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Because it’s strange and beautiful and hot, people from everywhere converge on Florida and they bring their cuisine and their traditions with them. The Zest celebrates the intersection of food and communities in the Sunshine State.

A renewable delicacy: Talking stone crabs with Kelly Kirk of Marco Island’s Kirk Fish Company

A platter of stone crab claws with mustard sauce and lemon wedges.
Florida Stone Crabber's Association
Most of the world’s stone crabs come from Florida’s Gulf Coast, and the Sunshine State’s stone crab season runs Oct. 15 to May 1.

As Kelly geared up for stone crab season, she took time to chat with Dalia about what you can expect to pay for a pound of stone crabs, how environmental changes affect Florida’s stone crab population and how she prefers to enjoy the delicacy.

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When you Google stone crabs, one of the top search results is Why are stone crabs so expensive?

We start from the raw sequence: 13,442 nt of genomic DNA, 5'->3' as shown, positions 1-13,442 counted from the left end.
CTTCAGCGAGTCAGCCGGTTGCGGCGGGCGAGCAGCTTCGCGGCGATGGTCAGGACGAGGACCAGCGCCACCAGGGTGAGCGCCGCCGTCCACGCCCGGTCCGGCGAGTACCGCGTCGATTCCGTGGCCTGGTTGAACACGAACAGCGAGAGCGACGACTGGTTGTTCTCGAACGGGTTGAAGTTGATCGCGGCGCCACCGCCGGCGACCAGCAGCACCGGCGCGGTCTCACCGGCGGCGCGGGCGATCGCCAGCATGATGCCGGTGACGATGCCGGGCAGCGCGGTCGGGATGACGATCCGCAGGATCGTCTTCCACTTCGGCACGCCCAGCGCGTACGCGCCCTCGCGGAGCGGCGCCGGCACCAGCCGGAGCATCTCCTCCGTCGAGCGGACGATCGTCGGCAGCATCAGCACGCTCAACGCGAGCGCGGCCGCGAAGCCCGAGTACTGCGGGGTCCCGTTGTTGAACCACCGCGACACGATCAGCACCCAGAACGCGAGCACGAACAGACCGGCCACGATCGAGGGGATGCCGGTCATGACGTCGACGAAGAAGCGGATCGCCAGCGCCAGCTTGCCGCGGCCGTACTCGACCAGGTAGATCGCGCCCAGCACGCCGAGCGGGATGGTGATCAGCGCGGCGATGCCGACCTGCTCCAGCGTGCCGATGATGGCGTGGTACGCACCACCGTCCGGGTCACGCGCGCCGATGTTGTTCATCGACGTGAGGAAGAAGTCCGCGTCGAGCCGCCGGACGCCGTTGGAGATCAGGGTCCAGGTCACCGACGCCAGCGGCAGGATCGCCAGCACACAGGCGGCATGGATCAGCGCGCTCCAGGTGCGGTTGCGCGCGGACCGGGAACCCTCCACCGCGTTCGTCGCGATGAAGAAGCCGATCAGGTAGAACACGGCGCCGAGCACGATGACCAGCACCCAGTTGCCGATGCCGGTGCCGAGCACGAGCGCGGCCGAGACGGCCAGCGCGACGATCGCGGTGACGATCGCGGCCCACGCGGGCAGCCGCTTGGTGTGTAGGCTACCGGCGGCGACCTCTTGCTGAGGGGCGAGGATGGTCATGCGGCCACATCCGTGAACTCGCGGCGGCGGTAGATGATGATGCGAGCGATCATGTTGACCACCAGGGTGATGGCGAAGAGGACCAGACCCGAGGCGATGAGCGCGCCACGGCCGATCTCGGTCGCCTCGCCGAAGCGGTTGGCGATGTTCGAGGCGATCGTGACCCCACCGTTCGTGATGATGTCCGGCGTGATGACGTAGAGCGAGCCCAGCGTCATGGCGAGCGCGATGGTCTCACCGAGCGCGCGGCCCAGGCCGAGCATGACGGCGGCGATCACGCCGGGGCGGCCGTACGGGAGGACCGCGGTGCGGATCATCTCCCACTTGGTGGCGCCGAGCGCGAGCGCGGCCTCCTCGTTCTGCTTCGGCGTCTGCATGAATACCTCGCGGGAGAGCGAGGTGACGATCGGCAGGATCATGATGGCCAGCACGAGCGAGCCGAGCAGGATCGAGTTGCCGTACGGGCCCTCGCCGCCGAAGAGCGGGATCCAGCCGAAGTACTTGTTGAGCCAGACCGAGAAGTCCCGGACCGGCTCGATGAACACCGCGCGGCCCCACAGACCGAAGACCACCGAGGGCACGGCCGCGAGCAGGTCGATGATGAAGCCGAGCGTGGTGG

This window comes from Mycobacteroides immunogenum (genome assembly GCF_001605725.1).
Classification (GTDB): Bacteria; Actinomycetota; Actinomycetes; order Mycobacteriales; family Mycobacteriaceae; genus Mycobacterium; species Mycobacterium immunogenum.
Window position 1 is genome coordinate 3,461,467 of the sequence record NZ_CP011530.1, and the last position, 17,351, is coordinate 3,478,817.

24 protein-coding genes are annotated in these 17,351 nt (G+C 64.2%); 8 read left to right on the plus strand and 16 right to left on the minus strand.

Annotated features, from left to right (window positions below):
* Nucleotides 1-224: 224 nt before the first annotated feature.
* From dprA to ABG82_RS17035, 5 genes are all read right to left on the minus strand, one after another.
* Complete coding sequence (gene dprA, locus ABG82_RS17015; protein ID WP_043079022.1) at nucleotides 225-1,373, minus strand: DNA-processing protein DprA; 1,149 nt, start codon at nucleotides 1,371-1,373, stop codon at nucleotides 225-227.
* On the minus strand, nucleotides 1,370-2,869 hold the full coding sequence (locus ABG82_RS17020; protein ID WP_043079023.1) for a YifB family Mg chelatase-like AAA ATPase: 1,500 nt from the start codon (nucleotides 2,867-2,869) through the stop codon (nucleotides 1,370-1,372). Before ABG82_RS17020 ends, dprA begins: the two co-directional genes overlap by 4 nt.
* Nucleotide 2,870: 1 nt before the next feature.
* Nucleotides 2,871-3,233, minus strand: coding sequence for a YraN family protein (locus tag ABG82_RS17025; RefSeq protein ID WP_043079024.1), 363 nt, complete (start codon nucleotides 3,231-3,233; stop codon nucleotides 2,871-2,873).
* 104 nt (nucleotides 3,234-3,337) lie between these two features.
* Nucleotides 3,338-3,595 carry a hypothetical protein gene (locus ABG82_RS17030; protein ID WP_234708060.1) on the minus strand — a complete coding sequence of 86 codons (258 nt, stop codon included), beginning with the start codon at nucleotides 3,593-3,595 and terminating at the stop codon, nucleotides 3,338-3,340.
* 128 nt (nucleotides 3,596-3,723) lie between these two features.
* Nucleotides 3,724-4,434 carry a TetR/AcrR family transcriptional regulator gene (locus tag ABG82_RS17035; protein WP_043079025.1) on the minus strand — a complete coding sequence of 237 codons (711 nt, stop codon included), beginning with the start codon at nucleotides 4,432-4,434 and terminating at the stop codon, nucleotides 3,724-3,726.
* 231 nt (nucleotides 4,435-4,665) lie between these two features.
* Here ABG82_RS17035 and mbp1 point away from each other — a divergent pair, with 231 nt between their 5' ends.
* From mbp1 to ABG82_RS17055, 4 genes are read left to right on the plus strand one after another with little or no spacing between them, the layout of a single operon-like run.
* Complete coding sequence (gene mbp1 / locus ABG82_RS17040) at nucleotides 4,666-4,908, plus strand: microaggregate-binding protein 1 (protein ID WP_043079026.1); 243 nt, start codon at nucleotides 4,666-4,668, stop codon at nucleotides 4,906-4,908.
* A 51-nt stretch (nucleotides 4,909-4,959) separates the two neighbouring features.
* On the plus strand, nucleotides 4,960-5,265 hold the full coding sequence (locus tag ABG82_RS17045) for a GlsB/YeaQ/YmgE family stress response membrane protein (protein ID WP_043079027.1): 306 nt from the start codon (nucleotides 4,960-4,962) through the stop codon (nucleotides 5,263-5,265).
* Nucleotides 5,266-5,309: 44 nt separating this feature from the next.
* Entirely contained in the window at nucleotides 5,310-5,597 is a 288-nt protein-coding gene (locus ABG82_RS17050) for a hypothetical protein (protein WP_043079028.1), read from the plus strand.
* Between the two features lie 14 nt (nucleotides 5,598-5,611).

The answer is simple: Supply and demand.

Stone crab claws are considered a delicacy. (For the uninitiated, you eat just the claws, not the entire animal.)

Most of the world’s stone crabs come from Florida’s Gulf Coast, and the Sunshine State’s stone crab season runs Oct. 15 to May 1. It’s illegal to harvest them any other time of year.

Stone crab claws are big business in Florida, worth an annual $34.4 million, according to the Florida Fish and Wildlife Conservation Commission—and that’s in an industry that works just half the year.

Few people understand the ins and outs of stone crabbing better than Kelly Kirk of Goodland, a small fishing village in the southeast corner of Marco Island. Her family runs Kirk Fish Company, a seafood processing facility and market that her grandfather Bud Kirk started in the early 1950s. In addition, Kelly is co-director of the Florida Stone Crabbers Association and sits on the board of the Everglades Seafood Festival.

As Kelly geared up for stone crab season, she took time to chat with Dalia about what you can expect to pay for a pound of stone crabs, how environmental changes affect Florida’s stone crab population and how she prefers to enjoy the delicacy.

To learn more about stone crabs, check out Dalia’s article in the fall 2023 issue of Forum, the magazine of Florida Humanities.

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